Milestones

Lorna Goodison’s tenure as poet laureate of Jamaica has come to an end with well deserved plaudits. Goodison succeeded Mervyn Morris. Her tenure ran for three years. Jamaica is one of a small handful of Caribbean nations that has laureate programmes. The laureate works to enliven literary activity around literary arts in country and between the country and the world. (Source – St. Lucian poet John Robert Lee shared this article via email)

Caribbean Arts Funding (an update)

Arts funding and/or philanthropy allowing Caribbean writers to do what they do, create, is rare. But Catapult – a joint initiative by American Friends of Jamaica (a NY non profit with a 40 year history of funding charitable organizations in Jamaica), Kingston Creative (a Jamaica non profit set up in 2017 to enable creatives to succeed), and Fresh Milk (a Barbados charity which provides residencies and programmes to enable Caribbean artists to grow)- has made lemonade of these 2020 lemons, providing something that has long been needed – financial support with opportunities to write, to connect, to share, to grow. “In recognition of the serious impact of COVID-19 on the creative industries, a $320,000 fund from the Open Society Foundations was awarded to the American Friends of Jamaica, in collaboration with Kingston Creative and The Fresh Milk Art Platform, to support artists, creators and cultural practitioners throughout the Caribbean region. This grant recognizes the current global pandemic, a crisis that disproportionately affects the creative sector in Small Island Developing States (SIDS), few of which have the resources to provide adequate support to those working in this vital sector.” (Source: ACP-EU Culture)

We have reported on the Catapult grants in trickles but thought it prudent to provide a round up with context. The funding has been allocated to six areas: Caribbean Arts Showcase, Caribbean Creative Online, Digital Creative Training, Consultancy Vouchers, Lockdown Virtual Salon, and Stay Home Artist Residency.

The Caribbean Arts Showcase will present features by artists in written, video, or audio format which will be published to promote the talent and diversity in the region, and to give insight into the work and life of creatives.

The Caribbean Creative Online component of CATAPULT invites artists to share a recording of a performance, talk, webinar, workshop or other online activity on the platform of their choice. The goal is to increase artists’ visibility in the online arena, raise their comfort level with performing in the digital space, and support artists financially during the pandemic by allowing them to earn from online activities…Each of the 100 artists selected from across the English, French, Spanish and Dutch speaking Caribbean will receive a grant of $500 USD.” This list includes Jamaica’s Amina Blackwood-Meeks, whom Antiguans-Barbudans should know from her time here, Juleus Ghunta, whose works has been shared several times on the blog, AdZiko Simba Gegele, known around here as the first Burt Award winner, the Rebel Women Lit book club, Dominica’s Celia Sorhaindo, among others – including, as you’ll see below, yours truly.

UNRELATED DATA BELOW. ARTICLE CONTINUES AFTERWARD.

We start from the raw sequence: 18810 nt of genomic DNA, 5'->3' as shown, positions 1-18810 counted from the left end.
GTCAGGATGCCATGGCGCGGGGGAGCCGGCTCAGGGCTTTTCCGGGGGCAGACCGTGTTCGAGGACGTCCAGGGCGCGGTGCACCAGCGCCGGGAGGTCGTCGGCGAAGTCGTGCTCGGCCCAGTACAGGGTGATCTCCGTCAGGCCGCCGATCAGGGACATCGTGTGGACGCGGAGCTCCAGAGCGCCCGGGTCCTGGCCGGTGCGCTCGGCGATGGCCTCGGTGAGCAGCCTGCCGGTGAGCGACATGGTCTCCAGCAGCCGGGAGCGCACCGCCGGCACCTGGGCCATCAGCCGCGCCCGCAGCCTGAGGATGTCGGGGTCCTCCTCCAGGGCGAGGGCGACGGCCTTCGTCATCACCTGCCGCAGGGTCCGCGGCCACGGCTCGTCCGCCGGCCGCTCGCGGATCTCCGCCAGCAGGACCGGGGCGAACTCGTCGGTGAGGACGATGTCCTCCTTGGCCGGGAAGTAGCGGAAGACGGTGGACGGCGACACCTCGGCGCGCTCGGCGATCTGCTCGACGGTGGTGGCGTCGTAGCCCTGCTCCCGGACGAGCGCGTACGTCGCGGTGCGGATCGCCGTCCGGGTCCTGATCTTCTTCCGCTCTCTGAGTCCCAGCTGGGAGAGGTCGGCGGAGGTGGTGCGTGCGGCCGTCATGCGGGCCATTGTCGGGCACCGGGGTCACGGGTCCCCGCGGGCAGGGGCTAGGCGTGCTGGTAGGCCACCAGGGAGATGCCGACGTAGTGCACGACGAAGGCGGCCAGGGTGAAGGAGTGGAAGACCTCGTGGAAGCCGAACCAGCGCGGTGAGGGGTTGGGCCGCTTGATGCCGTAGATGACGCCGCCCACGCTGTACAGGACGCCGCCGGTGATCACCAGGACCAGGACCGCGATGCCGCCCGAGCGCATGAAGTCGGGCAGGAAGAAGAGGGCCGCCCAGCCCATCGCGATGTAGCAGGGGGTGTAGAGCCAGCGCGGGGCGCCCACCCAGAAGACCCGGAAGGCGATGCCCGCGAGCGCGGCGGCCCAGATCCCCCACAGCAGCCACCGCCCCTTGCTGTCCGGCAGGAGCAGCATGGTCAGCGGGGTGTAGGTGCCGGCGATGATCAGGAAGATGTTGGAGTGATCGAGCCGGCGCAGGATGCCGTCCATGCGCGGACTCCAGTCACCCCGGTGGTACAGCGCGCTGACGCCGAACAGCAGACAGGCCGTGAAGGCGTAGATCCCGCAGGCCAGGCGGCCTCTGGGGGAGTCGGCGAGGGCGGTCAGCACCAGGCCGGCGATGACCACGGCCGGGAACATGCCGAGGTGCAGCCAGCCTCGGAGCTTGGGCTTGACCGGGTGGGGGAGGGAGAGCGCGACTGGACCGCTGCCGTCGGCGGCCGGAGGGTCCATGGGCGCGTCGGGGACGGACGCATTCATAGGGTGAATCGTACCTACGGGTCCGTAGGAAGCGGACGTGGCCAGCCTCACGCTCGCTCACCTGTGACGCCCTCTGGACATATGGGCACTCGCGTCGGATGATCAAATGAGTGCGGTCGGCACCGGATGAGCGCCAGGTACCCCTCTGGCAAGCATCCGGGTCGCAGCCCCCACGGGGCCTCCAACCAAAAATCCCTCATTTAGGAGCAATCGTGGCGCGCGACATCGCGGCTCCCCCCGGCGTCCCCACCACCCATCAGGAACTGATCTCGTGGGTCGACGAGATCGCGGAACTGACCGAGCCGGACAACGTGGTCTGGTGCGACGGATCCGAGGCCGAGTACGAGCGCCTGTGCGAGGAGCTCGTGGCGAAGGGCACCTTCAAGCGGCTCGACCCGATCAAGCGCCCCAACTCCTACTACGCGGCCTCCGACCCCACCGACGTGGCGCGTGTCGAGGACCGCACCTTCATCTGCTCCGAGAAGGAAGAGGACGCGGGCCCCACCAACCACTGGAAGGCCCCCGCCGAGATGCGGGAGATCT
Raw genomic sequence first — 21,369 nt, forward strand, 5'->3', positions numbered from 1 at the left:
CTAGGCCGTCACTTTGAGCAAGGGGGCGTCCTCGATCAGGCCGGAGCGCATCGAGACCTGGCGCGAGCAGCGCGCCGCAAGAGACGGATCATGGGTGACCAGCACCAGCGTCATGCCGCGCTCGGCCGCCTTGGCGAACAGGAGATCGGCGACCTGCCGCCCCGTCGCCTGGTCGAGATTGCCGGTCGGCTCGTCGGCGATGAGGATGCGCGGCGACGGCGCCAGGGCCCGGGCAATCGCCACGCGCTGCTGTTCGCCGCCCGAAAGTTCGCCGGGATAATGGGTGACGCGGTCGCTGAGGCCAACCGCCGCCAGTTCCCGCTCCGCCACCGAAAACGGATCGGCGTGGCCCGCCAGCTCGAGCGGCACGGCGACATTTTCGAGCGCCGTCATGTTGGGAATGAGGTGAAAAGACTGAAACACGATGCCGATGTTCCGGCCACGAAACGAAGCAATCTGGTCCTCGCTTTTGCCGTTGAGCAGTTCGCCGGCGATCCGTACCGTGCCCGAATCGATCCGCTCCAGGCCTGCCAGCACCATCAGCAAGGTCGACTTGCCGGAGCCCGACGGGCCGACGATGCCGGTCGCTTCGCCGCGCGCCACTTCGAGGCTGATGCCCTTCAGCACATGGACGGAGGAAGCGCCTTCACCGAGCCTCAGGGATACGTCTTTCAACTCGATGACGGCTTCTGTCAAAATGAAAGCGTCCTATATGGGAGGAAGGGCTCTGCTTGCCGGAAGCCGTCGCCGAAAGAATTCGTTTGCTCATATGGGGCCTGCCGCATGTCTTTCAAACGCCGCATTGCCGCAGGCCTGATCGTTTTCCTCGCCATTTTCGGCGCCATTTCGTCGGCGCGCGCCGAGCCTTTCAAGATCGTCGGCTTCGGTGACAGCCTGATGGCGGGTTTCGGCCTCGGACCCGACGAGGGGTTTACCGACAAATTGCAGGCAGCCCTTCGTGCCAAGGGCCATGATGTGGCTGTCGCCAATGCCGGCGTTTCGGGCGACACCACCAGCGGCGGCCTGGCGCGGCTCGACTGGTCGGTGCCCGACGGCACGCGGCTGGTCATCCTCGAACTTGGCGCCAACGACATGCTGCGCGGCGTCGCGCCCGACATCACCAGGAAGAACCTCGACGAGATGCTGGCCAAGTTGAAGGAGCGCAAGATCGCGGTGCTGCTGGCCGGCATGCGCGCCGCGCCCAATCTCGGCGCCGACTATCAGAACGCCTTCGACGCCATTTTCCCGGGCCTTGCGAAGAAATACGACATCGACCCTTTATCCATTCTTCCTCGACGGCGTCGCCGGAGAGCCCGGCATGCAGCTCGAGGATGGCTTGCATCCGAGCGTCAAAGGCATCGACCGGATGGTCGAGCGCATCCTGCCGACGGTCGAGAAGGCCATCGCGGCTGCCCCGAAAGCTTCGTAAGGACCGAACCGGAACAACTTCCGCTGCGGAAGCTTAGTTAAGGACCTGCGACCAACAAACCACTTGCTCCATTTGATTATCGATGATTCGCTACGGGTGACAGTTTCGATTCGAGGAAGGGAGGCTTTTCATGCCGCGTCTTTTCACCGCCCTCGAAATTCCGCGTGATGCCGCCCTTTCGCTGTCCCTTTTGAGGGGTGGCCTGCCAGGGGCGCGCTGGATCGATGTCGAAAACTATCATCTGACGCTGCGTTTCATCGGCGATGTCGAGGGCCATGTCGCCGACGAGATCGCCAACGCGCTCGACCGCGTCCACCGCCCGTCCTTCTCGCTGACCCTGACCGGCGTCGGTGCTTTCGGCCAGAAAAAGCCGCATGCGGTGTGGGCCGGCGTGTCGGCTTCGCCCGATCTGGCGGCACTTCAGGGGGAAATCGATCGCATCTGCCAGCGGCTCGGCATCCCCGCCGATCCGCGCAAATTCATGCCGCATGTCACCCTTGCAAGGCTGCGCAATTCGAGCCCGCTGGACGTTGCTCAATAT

The Digital Creative Training Workshops , creatives will develop essential digital knowledge and business skills to enable them to reach new audiences and markets which as a result of COVID-19 now must be accessed through digital tools and platforms.” There courses were held between September and October.

The CATAPULT Consultancy Voucher Programme provides professional expertise to cultural practitioners to aid in the development of entrepreneurial potential through their online presence. Creatives will receive consulting support from technical experts from the region to set up a website, social media platforms, or online store to increase their ability to conduct e-commerce and market their works globally. Each selected creative, 40 in total, will receive a $500 USD voucher to be used for website, social media, and/or e-commerce capability development.” Winners include Jamaican indie publisher Tanya Batson-Savage.

The CATAPULT Lockdown Virtual Salon programme aims to mitigate isolation, especially heightened during the current pandemic, by creating virtual platforms for cultural practitioners to engage in discourse about and explore their evolving practices. These one-hour artist talks from their homes or studios will be live-streamed via the Fresh Milk YouTube channel at 1PM and 4PM AST, every Tuesday and Friday between September 29th & November 20th, 2020.” You can also view the full playlist on the Fresh Milk YouTube if you miss the lives.

The Catapult Lockdown Virtual Salon begins here.